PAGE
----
The historical definition of a "nautical mile" is "one minute of arc of a great circle of the earth". Since the earth is not a perfect sphere, that definition is ambiguous. However, the internationally accepted (SI) value for the length of a nautical mile is (exactly, by definition) 1.852 km or exactly 1.852/1.609344 international miles (that is, approximately 1.15078 miles - either "international" or "U.S. statute"). Thus, the implied "official" circumference is 360 degrees times 60 minutes/degree times 1.852 km/minute = 40003.2 km. The implied radius is the circumference divided by 2 pi:

R = 6367 km = 3956 mi

The shape of the Earth is well approximated by an oblate spheroid with a polar radius of 6357 km and an equatorial radius of 6378 km. PROVIDED a spherical approximation is satisfactory, any value in that range will do, such as

R (in km) = 6378 - 21 * sin(lat) See the WARNING below!
R (in mi) = 3963 - 13 * sin(lat)

where lat is a latitude near which the bulk of your calculations occur.

WARNING: This formula for R gives but a rough approximation to the radius of curvature as a function of latitude. The radius of curvature varies with direction and latitude; according to Snyder ("Map Projections - A Working Manual", by John P. Snyder, U.S. Geological Survey Professional Paper 1395, United States Government Printing Office, Washington DC, 1987, p24), in the plane of the meridian it is given by

R' = a * (1 - e^2) / (1 - e^2 * sin^2(lat))^(3/2)

where a is the equatorial radius, b is the polar radius, and e is the eccentricity of the ellipsoid = (1 - b^2/a^2)^(1/2).

5.1b: When is it NOT okay to assume the Earth is a sphere?

A quick test is: Compute the values of R produced by the equation with the WARNING when you use the highest and lowest latitudes that occur in your analysis. Compare the results produced by using these two values in your analysis. If the different results are different enough to cause you to change your action (or your recommendation, or your interpretation of the implication of the results, etc.), then assuming the Earth is spherical is NOT okay.

For most purposes, it is quite satisfactory to treat the Earth as a sphere. If necessary, an ellipsoid can provide a better approximation. Some standard textbooks that may be helpful follow (reviews are by Steve Robertson of Tangent Survey Systems in Canada:

Bomford, Guy 1980 Geodesy Clarendon Press, Oxford
ISBN 0-19-851946-X

Review: For geodetic computations, this is pretty well the standard in English. It's a cookbook and offers no development, however.

Vanicek, Petr, and Krakiwsky, Edward 1986 Geodesy, the Concepts North-Holland, Amsterdam
ISBN 0-444-87775-4

Review: This offers a great, but quite involved, discussion of the concepts behind geometrical (and all other) geodesy.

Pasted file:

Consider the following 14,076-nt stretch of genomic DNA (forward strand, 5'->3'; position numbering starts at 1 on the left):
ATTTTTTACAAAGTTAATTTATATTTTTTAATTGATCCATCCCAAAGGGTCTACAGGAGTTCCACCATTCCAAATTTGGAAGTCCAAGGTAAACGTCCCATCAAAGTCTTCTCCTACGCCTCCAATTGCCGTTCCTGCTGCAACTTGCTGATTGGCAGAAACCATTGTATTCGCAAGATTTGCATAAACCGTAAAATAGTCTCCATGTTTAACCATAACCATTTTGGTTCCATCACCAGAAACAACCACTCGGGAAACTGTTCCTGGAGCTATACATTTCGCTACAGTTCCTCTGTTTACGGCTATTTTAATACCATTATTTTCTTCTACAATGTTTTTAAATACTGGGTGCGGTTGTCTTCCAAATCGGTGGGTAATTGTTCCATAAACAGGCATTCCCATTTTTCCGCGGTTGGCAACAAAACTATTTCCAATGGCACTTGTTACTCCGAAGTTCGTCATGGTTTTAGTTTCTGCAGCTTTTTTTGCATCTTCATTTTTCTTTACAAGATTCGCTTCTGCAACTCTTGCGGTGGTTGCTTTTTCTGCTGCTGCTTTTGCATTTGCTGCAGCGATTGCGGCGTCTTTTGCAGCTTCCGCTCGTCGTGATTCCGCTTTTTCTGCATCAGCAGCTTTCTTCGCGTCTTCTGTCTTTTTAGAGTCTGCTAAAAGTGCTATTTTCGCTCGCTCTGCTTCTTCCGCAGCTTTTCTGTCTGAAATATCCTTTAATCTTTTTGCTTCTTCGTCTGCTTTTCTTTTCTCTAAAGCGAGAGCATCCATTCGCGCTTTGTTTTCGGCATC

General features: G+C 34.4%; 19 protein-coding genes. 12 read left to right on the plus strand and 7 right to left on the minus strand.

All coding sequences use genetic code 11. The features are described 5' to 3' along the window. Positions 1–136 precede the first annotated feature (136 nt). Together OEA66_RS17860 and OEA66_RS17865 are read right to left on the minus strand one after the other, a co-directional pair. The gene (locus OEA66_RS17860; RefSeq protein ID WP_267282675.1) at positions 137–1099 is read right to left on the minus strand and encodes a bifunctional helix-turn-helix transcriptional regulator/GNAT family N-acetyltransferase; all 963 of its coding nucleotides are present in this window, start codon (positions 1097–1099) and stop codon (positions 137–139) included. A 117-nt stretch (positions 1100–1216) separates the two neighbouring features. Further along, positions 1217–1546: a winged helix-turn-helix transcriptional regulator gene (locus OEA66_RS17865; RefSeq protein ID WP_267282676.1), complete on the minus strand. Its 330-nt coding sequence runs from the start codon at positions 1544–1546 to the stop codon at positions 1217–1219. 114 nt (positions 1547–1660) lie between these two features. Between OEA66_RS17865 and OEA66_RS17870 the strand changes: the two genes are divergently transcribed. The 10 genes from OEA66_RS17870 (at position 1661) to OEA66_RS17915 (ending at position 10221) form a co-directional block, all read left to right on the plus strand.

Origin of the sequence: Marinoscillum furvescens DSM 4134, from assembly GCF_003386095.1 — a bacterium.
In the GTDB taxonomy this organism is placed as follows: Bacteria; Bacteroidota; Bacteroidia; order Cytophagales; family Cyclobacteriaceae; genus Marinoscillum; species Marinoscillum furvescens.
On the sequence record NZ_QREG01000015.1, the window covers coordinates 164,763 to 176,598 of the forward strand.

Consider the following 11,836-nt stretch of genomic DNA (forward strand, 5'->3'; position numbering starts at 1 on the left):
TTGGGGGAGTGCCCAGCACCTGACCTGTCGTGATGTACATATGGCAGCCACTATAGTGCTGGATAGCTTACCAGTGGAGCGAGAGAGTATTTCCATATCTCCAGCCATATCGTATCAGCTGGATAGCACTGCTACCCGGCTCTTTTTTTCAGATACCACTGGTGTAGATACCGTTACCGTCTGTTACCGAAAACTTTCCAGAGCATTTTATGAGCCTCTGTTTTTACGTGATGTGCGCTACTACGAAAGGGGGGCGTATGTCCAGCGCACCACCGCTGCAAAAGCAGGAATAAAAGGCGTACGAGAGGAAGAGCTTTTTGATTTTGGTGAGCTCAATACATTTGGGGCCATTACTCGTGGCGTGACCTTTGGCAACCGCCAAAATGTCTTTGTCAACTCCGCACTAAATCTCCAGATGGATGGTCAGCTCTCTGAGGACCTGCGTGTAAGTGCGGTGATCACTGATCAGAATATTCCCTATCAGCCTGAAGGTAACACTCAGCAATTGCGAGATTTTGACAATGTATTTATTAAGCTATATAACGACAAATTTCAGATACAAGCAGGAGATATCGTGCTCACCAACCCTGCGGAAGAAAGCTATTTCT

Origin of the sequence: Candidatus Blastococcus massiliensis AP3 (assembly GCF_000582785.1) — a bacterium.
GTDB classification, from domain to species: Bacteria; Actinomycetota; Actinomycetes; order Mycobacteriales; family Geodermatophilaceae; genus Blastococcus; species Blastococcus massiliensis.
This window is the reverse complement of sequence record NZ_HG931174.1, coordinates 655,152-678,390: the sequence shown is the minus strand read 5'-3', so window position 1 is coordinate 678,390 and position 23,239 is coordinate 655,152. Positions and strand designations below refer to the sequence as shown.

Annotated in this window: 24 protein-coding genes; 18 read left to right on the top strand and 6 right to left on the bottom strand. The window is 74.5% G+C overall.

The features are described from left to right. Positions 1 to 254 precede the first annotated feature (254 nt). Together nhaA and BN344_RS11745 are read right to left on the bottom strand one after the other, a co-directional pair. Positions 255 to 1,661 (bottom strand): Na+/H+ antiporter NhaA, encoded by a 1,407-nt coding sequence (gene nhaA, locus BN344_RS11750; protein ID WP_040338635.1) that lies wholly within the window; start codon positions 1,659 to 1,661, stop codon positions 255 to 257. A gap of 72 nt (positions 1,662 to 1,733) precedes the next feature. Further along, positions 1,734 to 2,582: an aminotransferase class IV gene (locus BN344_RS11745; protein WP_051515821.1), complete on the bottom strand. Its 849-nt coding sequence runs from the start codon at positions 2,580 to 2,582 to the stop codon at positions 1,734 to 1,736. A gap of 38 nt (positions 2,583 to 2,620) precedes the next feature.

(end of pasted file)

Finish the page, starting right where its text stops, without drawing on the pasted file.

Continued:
Torge, Wolfgang 1980 Geodesy de Gruyter, Berlin (translated to English by C. Jekeli)
ISBN 3-11-007232-7

Review: This concentrates mostly on gravimetric geodesy, but has some geometrical stuff, well explained without too much mathematics.

Software for solving distance and azimuth problems on the ellipsoid can be obtained (as of 10/10/96) by anonymous ftp from several sources, two of which are listed below:

The URL of the National Geodetic Survey (of the National Oceanic and Atmospheric Administration in the US Department of Commerce) is:

Review (by Ronald C. McConnell of Bellcore: They have Fortran source and PC executable versions of both the normal "inverse" great circle calculations (two lat/long pairs to distance and bearing), and the less used "forward" calculation (one lat/long pair plus bearing and distance to the second lat/long pair). They have both 2-dimensional and 3-dimensional versions of each. The inverse program works to within a few seconds or a few minutes, depending on the fortran compiler, of the antipodal points. The forward program seems immune to any and all problem locations and pairs of locations. You can choose among a couple of dozen ellipsoids.

See the file for explanations. The NGS software directory may contain other listing of interest. Its URL is:
Case is relevant in many URLs - eg: this one.

Another anonymous ftp source for ellipsoid software is the US Geological Survey (of the US Department of the Interior), at:

Again, see the README file for explanations. The URLs for the USGS directory and home page are:

5.1c: When is it NOT okay to assume the Earth is an ellipsoid?

The shape the Earth would assume if it were all measured at mean sea level is called the geoid. The geoid varies no more than about a hundred meters above or below a well-fitting ellipsoid, a variation far less than the ellipsoid varies from the sphere. Terrain relief is reported relative to the geoid. (Paraphrased from p. 11 of the book by Snyder cited above.)

Distances on the surface of the geoid are not particularly meaningful. However, there are applications, such as long-term prediction of orbits of Earth satellites, that require better approximations than are provided by an ellipsoid. Astrodynamics texts, such as

Kaula, William M. 1966 Theory of Satellite Geodesy Blaisdell
Publishing Co., Waltham, MA (This book may be out of print.)

Battin, Richard H. 1964 Astronautical Guidance McGraw-Hill,
New York (There may be later editions.)

may be consulted for further information.

Distances on the surface of the terrain, whether geodesic, on roads, cross-country, or straight-line, depend on relief (including elevation differences), the status of engineering projects, and perhaps even route selection. Hence, computation is idiosyncratic and not well suited to simple approximations.